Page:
Format: Paperback Verified Purchase
I liked this book very much.

What was great for me about this book:

1. Small format and only 64 pages.

This book is small enough to take anywhere, it includes everything you need and nothing you don't.

It doesn't waste pages on trying to motivate or make you feel good, it just tells you how to do it, exactly what I needed.

2. Every exercise has a description of, not only how to do the exercise, but the reminders on how to protect yourself, like stabilize your torso and position of your feet. Some books only list these once at the beginning and are too easily forgotten, particularly in the home situation.

3. Every exercise was on its own page.

This meant I could scan each page, print it and display it on a wall while I was doing the exercise, great when you change the routine every 4-6 weeks for a reminder.

4. The muscles targeted are listed with each exercise.

This meant I could easily make up my own workout routine and know which major and minor muscle groups were included or excluded.

5. Sample workout routine.

This gives you the basics on how many exercises to include in each major area of the body and assists in planning my own variations.

6. Muscle anatomy diagrams included.

Knowing where the muscles are that the exercise is targeting helped me in correctly carrying out the exercises as well as the stretches.

7. Stretches included.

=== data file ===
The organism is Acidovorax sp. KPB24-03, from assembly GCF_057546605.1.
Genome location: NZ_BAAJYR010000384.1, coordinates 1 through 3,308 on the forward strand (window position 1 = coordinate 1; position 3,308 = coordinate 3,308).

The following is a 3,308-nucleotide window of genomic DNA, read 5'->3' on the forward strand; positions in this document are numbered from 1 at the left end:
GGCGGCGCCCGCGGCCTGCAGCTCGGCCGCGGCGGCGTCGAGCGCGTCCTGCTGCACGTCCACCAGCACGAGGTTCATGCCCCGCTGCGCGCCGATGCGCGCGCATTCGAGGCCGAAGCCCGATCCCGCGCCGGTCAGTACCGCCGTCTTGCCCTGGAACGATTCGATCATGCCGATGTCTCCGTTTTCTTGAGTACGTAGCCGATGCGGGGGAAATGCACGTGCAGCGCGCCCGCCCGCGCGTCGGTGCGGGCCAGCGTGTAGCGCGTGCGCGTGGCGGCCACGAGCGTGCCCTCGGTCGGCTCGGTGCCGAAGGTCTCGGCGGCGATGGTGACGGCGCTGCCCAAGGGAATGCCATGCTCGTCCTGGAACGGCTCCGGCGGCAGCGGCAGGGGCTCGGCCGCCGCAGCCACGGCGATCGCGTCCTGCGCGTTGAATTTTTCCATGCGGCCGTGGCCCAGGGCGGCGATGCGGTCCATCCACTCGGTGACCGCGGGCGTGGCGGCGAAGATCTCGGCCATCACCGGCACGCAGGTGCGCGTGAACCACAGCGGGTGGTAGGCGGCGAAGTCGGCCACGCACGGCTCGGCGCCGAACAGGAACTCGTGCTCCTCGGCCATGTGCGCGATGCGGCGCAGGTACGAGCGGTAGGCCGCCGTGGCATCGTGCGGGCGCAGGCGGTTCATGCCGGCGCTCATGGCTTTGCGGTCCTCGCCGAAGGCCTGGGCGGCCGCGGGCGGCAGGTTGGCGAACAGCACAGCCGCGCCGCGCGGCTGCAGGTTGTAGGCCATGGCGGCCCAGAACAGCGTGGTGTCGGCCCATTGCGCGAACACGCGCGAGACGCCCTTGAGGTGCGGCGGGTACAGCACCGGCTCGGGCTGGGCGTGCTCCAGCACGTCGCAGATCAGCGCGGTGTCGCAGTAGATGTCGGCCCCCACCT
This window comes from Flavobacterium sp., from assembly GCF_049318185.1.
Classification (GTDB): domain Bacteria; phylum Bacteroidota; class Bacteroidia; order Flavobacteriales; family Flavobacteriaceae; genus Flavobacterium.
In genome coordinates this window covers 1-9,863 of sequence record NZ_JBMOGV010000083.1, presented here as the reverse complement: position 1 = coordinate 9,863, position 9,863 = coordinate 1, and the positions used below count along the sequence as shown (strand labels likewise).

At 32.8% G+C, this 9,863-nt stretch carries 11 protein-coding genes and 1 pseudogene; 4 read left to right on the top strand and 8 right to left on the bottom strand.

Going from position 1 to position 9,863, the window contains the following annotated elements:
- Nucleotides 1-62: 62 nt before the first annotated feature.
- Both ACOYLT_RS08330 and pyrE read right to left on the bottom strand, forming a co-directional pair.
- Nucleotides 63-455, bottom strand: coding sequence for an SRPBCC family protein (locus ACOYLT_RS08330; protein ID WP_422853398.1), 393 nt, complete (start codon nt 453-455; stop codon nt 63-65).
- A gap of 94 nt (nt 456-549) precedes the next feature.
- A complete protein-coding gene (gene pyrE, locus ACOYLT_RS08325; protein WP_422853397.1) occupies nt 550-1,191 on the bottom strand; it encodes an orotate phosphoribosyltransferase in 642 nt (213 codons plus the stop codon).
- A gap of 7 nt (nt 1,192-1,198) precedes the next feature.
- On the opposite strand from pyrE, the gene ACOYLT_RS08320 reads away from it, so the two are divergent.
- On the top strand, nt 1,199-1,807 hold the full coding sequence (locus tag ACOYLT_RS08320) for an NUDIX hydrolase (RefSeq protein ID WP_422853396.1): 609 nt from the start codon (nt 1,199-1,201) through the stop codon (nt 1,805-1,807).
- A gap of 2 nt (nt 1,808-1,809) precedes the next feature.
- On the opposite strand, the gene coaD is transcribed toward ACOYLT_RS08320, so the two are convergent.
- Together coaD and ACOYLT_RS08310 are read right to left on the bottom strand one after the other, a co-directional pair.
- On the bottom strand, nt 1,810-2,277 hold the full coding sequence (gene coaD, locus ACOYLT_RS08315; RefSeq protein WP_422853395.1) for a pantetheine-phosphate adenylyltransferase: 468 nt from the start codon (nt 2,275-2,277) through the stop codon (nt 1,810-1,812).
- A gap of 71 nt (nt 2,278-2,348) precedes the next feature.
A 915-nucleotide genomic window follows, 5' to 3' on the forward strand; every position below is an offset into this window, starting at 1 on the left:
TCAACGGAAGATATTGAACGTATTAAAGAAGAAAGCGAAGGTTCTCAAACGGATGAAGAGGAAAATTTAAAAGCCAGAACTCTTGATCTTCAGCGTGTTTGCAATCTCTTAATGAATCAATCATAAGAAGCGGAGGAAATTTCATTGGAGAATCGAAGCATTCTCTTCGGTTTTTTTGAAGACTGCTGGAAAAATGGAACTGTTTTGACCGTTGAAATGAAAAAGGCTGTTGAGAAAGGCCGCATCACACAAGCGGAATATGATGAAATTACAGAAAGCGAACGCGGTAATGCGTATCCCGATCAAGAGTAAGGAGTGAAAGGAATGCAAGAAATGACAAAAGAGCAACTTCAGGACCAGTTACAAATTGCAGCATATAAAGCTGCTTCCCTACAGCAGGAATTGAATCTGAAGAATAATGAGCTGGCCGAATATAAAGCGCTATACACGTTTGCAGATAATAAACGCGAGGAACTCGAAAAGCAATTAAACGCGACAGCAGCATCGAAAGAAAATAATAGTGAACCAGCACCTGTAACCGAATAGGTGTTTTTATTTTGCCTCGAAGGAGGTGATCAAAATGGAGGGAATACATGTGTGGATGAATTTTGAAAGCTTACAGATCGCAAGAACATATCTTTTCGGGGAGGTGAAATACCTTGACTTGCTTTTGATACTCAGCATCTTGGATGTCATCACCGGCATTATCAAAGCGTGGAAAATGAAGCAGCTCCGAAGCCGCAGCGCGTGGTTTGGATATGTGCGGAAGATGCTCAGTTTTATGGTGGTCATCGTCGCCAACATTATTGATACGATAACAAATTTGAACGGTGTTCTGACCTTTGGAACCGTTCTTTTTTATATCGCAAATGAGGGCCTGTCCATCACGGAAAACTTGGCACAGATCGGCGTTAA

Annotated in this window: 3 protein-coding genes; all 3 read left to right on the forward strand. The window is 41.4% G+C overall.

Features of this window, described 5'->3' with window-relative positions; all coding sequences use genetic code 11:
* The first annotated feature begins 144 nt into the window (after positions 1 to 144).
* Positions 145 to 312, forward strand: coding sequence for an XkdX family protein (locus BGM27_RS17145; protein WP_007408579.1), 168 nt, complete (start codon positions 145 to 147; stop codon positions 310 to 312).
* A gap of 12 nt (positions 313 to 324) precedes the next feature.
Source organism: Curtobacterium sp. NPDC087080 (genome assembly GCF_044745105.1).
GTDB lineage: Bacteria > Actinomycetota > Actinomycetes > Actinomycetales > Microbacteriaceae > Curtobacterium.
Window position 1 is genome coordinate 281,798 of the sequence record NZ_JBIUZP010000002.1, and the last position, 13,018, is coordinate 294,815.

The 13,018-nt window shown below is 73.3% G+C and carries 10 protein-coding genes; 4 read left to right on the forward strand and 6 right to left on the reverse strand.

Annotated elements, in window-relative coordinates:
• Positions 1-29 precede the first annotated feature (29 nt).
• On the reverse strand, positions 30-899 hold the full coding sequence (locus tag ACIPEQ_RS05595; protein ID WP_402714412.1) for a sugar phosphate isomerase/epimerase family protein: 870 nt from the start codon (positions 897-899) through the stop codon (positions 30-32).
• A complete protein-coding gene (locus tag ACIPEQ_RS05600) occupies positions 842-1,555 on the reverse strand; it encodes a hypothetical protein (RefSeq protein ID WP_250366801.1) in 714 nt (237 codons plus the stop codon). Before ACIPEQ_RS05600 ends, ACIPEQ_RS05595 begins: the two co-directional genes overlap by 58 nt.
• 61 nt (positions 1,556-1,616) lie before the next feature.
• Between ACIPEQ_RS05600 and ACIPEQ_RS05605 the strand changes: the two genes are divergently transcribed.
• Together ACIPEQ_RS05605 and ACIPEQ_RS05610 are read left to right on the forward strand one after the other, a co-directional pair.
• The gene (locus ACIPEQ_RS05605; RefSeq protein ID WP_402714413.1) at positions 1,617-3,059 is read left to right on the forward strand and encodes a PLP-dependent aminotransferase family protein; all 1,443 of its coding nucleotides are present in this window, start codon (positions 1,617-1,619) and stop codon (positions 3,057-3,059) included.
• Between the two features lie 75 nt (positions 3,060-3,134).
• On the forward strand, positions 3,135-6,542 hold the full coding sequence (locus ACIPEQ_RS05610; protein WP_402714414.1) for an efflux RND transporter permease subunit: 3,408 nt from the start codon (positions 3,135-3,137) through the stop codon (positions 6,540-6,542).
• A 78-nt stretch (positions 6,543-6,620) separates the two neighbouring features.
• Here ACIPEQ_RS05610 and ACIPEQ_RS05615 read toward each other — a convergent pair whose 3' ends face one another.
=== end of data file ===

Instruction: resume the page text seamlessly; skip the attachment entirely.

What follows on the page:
What was not so great for me about this book:

1. Time required for stretching.

There was no way I could do each stretch 3 times on a daily basis; this would have meant a minimum of 69 minutes of stretching daily, if following the recommended stretch duration of 60 seconds.
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13 of 13 people found the following review helpful By Rebecca of Amazon HALL OF FAMETOP 500 REVIEWERVINE VOICE on June 13, 2008
Format: Paperback Verified Purchase
If you intend on completing all the exercises in this book I'd highly recommend that you order a light, medium and heavy resistance band. Most of the exercises can be completed with a medium resistance band, however there are some that are impossible to do properly without light or heavy resistance. The "Bell" resistance bands have a door attachment but there are also instructions for creating your own door attachment using nylon cord/rope.

The exercises are all fairly simple to do. The only problem I encountered was the fact that you had to keep changing the resistance band height in the door. This is a minor irritation that could have been prevented by putting all the exercises in a different order. In this book they are organized in the following order: Chest, Shoulders, Rotator Cuff, Back, Biceps, Triceps, Forearms, Core and Legs. So if you want a full-body workout you have to just adjust the band for each exercise. Some that might be familiar to you include:

Incline Chest Press
Chest Flye
Overhead Shoulder Press
Seated Low Row
Crunch
Squat

If you don't have time to go to the gym then these exercises are fun to do at home. The place I felt the work was mostly in my upper body and back. If you have any back problems you might want to try the light resistance band first. Once you have three bands you can just write the color of the band that works on each exercise.

As with the Medicine Ball Workout, the easiest way to use this book (so it stays open) is to cut it in half. Then, simply punch holes in the corner of each page and put it on a metal ring. This will allow all the pages to lay flat when you are exercising. This book also includes a brief section on stretching, muscle diagrams and information on aerobic training. You can start with as little as 8 reps per exercise and work your way up to two sets of fifteen reps.

~The Rebecca Review